In this era of American sports biographies, it is to the delight of the true sports historian that Andrew Schiff has chosen so fascinating a subject as Henry Chadwick.
We've all read about Babe Ruth and Ty Cobb and Ted Williams and Mickey Mantle—and even Judge Landis and Branch Rickey—but even the most ardent baseball student is rarely offered look at Chadwick, the true father of the game at the turn of the 20th century.
I must confess: As a baseball addict for nearly 60 years, having listened to my first game on the radio in 1949, I had heard of but knew little of Chadwick. After reading this riveting account of his life and influence on the game in its infancy, I'm convinced that had it not been for so courageous and passionate a devotee, baseball would not have evolved as it did throughout the 20th century—to become not only our national pastime, but essentially a way of life for many of us.
The first thing that was significant to me in Schiff's book was that, as a fan of cricket, Chadwick was captivated by baseball the moment he laid eyes on the game at a field in Hoboken, New Jersey in 1856—smitten, in his words, by "its speed" compared to cricket.
Baseball transfixed me in much the same way, when as a boy of eight years old, on July 2, 1950, I walked into Shibe Park in Philadelphia and cast my eyes on the Brooklyn Dodgers and Philadelphia Phillies battling for the pennant.
Once I saw the game, I was never the same. Once Chadwick saw the game, he was also never the same.
Most students of sports will admit that the historical records of baseball far surpass those of any other game. In fact, according to a recent biography of the great Baltimore Colts' quarterback Johnny Unitas (written by Tom Callahan), it's still a subject of dispute as to when Unitas threw his first pass, because the records of the National Football League as recently as 1956 are still not completely dependable.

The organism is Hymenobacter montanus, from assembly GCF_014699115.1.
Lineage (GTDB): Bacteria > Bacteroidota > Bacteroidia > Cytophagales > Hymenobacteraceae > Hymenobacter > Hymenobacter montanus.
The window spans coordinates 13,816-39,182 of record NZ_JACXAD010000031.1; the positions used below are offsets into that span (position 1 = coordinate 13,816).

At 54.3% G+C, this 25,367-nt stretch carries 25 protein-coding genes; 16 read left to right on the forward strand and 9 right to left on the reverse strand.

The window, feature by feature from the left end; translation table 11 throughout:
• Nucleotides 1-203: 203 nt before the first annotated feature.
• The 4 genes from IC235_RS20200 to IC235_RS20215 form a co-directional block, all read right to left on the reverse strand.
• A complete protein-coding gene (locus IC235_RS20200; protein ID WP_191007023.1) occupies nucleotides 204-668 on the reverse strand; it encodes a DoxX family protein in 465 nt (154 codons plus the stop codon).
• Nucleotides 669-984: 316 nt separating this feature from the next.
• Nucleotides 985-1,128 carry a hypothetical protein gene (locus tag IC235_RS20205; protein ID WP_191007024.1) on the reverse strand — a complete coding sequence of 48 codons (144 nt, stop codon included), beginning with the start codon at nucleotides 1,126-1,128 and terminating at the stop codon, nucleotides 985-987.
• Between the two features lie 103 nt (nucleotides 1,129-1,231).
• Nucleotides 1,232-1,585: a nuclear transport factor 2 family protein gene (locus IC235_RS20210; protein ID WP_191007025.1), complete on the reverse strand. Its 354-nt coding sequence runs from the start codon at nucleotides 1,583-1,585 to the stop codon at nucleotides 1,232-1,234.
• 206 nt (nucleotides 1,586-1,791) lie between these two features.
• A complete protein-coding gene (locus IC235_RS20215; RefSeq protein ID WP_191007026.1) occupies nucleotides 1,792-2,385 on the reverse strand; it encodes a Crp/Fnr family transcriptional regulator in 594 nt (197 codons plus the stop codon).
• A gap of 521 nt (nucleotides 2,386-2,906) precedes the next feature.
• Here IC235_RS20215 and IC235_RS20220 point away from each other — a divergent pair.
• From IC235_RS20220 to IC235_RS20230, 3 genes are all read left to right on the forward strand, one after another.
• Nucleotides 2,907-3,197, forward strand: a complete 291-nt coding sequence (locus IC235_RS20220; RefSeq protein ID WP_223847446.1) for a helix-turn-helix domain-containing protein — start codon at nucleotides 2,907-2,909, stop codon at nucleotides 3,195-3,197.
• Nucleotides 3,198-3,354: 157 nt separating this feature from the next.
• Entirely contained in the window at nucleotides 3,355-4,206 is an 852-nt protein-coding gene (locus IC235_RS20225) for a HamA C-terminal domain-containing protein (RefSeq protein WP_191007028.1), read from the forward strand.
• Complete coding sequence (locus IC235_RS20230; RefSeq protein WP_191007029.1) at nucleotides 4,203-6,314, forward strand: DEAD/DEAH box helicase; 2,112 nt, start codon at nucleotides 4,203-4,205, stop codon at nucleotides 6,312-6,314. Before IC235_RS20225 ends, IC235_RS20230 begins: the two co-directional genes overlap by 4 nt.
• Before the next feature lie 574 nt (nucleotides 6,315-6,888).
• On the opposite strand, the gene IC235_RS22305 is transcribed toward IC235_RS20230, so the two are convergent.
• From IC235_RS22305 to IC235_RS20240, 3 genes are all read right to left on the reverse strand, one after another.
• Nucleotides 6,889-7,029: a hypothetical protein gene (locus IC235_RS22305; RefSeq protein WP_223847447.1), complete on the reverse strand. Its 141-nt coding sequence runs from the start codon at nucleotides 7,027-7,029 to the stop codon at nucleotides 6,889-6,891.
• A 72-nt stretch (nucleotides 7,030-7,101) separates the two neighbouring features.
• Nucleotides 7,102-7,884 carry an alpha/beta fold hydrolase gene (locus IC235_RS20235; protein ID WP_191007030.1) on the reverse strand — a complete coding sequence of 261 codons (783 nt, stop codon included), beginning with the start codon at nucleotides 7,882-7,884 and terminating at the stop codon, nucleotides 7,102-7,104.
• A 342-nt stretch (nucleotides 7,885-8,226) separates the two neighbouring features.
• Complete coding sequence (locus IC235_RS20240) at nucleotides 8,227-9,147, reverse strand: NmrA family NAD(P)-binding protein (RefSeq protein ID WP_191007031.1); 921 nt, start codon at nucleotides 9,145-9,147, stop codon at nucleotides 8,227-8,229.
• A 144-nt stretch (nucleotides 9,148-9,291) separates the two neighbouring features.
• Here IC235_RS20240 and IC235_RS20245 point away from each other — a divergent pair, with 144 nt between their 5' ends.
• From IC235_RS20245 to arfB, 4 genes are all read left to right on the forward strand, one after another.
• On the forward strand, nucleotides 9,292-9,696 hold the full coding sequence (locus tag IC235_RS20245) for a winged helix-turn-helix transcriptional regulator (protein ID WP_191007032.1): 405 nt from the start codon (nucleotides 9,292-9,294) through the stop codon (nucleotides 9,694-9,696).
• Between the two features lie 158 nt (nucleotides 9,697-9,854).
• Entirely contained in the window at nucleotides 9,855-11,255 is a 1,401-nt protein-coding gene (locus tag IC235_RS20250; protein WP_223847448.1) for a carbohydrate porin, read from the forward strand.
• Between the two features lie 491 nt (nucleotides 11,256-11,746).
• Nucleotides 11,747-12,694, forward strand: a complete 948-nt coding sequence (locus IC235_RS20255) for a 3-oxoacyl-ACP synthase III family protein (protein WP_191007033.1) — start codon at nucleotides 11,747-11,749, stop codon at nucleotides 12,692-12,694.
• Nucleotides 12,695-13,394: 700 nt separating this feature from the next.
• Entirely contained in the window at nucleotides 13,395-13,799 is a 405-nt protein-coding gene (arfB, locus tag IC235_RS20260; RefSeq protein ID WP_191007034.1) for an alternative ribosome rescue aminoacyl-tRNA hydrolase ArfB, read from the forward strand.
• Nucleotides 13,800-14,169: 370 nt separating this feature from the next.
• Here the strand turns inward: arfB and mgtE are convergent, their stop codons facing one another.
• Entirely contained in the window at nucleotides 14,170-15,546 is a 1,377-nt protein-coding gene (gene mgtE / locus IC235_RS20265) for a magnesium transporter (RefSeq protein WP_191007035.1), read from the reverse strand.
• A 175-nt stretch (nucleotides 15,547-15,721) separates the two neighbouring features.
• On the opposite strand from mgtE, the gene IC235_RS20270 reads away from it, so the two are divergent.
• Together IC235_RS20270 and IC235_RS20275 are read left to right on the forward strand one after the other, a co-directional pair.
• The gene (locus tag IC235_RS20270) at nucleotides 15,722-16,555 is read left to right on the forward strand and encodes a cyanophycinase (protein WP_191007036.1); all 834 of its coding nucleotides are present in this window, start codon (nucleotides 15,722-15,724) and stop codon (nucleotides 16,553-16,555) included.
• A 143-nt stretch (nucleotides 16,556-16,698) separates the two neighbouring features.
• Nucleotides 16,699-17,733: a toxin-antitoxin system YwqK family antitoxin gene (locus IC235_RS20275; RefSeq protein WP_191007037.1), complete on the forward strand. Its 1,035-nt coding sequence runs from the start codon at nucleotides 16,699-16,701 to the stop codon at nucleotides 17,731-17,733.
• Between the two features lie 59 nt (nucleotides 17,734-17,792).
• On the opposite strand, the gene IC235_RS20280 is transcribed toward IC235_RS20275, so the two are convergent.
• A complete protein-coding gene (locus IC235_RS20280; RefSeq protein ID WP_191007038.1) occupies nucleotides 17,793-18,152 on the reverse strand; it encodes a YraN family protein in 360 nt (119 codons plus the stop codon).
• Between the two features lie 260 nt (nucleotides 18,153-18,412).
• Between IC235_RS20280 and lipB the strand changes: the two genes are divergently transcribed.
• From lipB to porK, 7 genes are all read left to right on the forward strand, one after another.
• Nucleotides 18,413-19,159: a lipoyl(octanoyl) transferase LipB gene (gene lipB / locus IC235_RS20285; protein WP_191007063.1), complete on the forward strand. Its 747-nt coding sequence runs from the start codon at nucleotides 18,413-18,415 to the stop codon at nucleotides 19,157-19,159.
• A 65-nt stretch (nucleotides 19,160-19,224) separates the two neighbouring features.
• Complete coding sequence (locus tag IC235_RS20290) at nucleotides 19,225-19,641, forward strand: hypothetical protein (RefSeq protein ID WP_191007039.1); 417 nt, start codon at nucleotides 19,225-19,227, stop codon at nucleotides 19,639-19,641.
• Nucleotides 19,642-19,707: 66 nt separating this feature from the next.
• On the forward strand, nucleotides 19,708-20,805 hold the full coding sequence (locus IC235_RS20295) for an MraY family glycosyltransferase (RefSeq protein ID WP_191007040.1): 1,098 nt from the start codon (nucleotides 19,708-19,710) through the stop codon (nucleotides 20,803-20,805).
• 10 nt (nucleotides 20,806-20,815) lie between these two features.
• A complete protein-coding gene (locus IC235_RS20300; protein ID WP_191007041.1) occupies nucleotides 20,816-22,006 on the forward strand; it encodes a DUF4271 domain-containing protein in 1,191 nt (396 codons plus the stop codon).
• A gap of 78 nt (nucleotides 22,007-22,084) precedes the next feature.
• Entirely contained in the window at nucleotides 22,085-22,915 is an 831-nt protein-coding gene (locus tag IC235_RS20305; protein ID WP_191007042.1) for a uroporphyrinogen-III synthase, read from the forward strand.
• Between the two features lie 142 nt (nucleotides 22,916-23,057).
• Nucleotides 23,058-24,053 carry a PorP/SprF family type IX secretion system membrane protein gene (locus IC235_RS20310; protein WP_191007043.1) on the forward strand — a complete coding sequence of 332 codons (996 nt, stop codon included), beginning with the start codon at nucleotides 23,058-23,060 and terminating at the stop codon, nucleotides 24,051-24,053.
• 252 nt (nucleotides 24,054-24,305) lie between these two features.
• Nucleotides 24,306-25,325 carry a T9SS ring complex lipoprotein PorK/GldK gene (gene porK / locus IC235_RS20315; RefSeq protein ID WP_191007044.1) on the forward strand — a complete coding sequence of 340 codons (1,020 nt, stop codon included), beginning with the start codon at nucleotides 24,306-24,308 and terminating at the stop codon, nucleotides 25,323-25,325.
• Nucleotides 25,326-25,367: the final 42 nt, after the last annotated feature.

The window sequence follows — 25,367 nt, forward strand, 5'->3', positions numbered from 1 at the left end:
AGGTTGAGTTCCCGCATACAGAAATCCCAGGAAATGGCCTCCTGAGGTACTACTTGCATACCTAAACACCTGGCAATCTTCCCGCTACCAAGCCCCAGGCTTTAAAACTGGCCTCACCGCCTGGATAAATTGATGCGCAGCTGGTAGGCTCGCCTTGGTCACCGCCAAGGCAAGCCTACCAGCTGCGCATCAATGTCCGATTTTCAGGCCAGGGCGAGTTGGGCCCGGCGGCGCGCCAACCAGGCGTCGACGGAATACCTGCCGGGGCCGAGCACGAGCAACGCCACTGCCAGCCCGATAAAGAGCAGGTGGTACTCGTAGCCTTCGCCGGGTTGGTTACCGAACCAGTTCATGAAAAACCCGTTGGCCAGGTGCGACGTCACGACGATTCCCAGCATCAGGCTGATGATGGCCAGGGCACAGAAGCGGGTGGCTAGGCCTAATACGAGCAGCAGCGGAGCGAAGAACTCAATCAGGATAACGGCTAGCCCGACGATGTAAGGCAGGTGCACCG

Because of Chadwick, records existed in baseball before the turn of the 20th century.
Chadwick's efforts were indispensable to the rapid growth of baseball in this country, from his demand for integrity in the game to his constant prodding of his newspapers to publicize it (when they preferred to promote the sport of cricket in order to cater to their English subscribers) and his chronicling of the western tours to broaden the popularity of the game through the Midwest—which, ironically, eventually led to the demise of his own influence.
When Chadwick's papers had little interest in the new American game, he pushed and wrote and promoted it and its record keeping—his excitement grew until he almost forced baseball on the American public.
Andrew Schiff does a marvelous job of integrating the development of baseball with the history of the United States, thus giving a perspective on the game's growing influence over our young country.
Then, sadly, the story tells of the almost tragic end to a wonderful career and a life.
Under attack by two rivals who formed the National League—Albert Spalding and Harry Wright—Chadwick was essentially frozen out of the game he'd virtually given birth to in 1876. Chadwick never wanted to be an executive or employee of a club, but he enjoyed his role as a journalist and record keeper.
Unfortunately, Spalding and Wright never gave him the gratitude he deserved, and diminished his influence even in his desired roles.
Even though I consider myself a devoted student of baseball history and lore, I didn't know very much about Harry Chadwick and everything he meant to the game I love.
But thanks to Andrew Schiff and his wonderful biography, I do now. For that I am very grateful.
Andrew Schiff's book can be purchased at McFarland Publishing's website.